- I have moved some fitting stuff around to shift the load but generally I've gone back to the bike fit spec. Not sure about the science, but I prefer to load the glutes slightly more than the quads - prior to the fit my quads were getting burnt up really fast and I had some issues with glute activation after some time off a bike.
- This one is an easy one - try so some off saddle grinds. Great for lactic threshold conditioning and changes the position up a bit. I see a lot of tdf guys do this - must be good haha!
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ValleyForge
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Re: Lower Back Pain between 15klm-20klm

Postby ValleyForge » Fri Aug 10, 2018 12:15 pm

Deus_Ex_Machina wrote:Hip flexors don't feel too bad but I hear what you are saying and the heavy hip flexing in the drop position may pull the pelvis down into an anterior tilt which is not comfy for the lower back, tries to further elongate glutes.

Wondering if I might shift seat forward and down slightly and see if it tips the balance of quad to glute work?

If you have a good bike fit and a good aero position, don't change it - change the way you ride, either with another bike :twisted: or just not riding in the tuck all the time.

I don't think the pelvic angle is an issue - it doesn't sound like a mechanical pain due to axial skeleton positioning. If that was the case the pain doesn't "stretch" out; it has a slower, less definite onset and lasts for a few days.
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RhapsodyX
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Re: Lower Back Pain between 15klm-20klm

Postby RhapsodyX » Fri Aug 10, 2018 12:26 pm

As someone who ignored regular lower back pain until the L5/S1 exploded (sprint training) and left me with peripheral nerve damage - side planks, side planks and more side planks. Or... to be specific, the Stuart McGill "Daily 3" or "Big 3". There's lots of research on lower back pain in cyclists on Google Scholar, it's usually linked to excessive flexion in the lower back and extensor muscles which are too strong and lack endurance. A lot of my rehab is around improving the muscular endurance, not muscular strength, so the positions are only held for about 8 - 10 seconds to avoid the Type 1 from dropping out due to blood flow being compromised by muscle contraction.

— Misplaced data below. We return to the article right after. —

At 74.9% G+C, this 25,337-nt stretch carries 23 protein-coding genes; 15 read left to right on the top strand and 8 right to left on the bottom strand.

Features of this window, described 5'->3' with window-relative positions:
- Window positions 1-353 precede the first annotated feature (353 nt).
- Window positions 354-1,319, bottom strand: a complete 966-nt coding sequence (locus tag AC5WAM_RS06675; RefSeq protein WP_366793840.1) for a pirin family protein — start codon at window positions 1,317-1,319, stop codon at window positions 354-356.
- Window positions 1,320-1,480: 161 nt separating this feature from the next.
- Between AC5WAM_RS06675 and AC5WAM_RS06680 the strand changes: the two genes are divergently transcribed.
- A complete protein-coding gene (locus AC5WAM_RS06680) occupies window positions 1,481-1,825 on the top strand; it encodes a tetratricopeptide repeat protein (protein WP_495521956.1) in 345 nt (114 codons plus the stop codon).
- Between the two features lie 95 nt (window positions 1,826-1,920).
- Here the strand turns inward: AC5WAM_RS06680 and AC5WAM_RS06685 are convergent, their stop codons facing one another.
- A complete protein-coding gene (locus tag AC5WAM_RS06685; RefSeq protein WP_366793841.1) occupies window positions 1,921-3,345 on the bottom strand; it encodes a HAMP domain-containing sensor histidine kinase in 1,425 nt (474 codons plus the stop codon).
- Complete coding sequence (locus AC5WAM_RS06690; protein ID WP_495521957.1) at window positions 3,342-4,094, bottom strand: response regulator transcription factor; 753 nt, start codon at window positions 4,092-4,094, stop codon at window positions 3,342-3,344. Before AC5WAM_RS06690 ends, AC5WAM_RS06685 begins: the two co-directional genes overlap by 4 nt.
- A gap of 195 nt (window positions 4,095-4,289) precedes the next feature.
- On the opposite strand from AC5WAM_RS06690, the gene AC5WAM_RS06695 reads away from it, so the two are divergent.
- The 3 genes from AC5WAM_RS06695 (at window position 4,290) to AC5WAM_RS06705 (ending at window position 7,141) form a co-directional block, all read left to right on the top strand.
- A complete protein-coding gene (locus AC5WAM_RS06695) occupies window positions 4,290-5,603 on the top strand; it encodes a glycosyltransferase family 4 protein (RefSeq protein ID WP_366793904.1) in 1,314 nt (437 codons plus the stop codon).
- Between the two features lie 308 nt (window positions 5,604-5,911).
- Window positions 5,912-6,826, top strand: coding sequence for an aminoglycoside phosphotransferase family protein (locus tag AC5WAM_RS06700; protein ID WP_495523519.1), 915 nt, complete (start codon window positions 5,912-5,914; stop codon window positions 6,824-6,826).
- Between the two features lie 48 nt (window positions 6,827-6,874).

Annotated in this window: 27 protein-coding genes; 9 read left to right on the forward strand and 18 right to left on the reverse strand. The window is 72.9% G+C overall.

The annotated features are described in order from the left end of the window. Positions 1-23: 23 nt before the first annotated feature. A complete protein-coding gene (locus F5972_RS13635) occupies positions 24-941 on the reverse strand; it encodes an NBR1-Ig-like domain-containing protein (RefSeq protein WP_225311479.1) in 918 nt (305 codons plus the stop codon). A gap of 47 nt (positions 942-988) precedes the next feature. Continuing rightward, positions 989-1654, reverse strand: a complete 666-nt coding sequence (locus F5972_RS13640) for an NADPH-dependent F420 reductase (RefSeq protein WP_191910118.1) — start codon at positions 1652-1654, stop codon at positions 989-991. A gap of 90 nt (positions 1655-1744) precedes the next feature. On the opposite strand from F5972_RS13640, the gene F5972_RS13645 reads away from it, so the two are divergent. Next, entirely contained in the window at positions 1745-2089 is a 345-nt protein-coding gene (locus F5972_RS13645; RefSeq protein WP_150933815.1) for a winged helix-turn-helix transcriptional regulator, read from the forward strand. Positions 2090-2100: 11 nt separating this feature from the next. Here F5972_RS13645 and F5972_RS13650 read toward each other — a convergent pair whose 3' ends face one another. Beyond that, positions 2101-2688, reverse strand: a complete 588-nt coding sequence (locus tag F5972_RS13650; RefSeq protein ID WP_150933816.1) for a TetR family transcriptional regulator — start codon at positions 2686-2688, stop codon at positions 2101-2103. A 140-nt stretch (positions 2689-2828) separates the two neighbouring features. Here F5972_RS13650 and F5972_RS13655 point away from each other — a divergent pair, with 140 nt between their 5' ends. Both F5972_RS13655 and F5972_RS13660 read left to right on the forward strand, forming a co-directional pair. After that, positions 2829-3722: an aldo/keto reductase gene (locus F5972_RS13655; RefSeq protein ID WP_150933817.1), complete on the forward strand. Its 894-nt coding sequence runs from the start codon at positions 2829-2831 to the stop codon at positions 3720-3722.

I'm "sort of" back riding (almost eight months since surgery), but since working on fixing the underlying issues it's interesting to note my lower back doesn't "click" when I dismount, and the core is so much more stable when riding.

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Re: Lower Back Pain between 15klm-20klm

Postby Deus_Ex_Machina » Fri Aug 10, 2018 1:24 pm

Hi all, dropped in to the shop today after a quick phone call to the bike fit fellow and he ended up flipping handlebars over so they are slightly declined not inclined. He mentioned this during the original fit but thought as I was a novice he would leave. Upon changing though he felt I flattened the lumbar spine out significantly. As I start to get achey I feel I want to push ba k further on the seat so maybe a bit bunched up.

I am a touch achey and sore today after a sleep.

Going to add in some specific lumbar work like Jefferson curls, I already regularly do a pall off press which is not dissimilar to a side plank as far as muscles worked.

Once the a aches are gone I'll try the new position and check back. Thanks for all the advice, its much appreciated.

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Re: Lower Back Pain between 15klm-20klm

Postby Deus_Ex_Machina » Fri Aug 10, 2018 2:41 pm

EDIT: Sorry the handlebar extension is still inclined but is much flatter than before so although you would expect greater hip flexion by dropping the bars it's prob offset somewhat by reaching forward a little more. Time will telll.

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Re: Lower Back Pain between 15klm-20klm

Postby Derny Driver » Fri Aug 10, 2018 7:29 pm

Deus_Ex_Machina wrote:
Image

So you had a PROFESSIONAL bike fit and they tilt your handlebars up like that? Wow.
Im not talking about the stem. The hoods need to be flat.
Rotate the whole bars so the hoods are lower and the bottom of the drops are about 10 degrees, not 30

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Re: Lower Back Pain between 15klm-20klm

Postby mikesbytes » Fri Aug 10, 2018 9:02 pm

Hi Deus_Ex_Machina, I'm also a PT and I'm also a Pilates instructor. As you know we train our clients and ourselves with neutral spine. Next we jump on our bikes and ride with curved spines, which our muscular system isn't used to. While we are extremely fit we are asking our bodies to do something it isn't use to doing.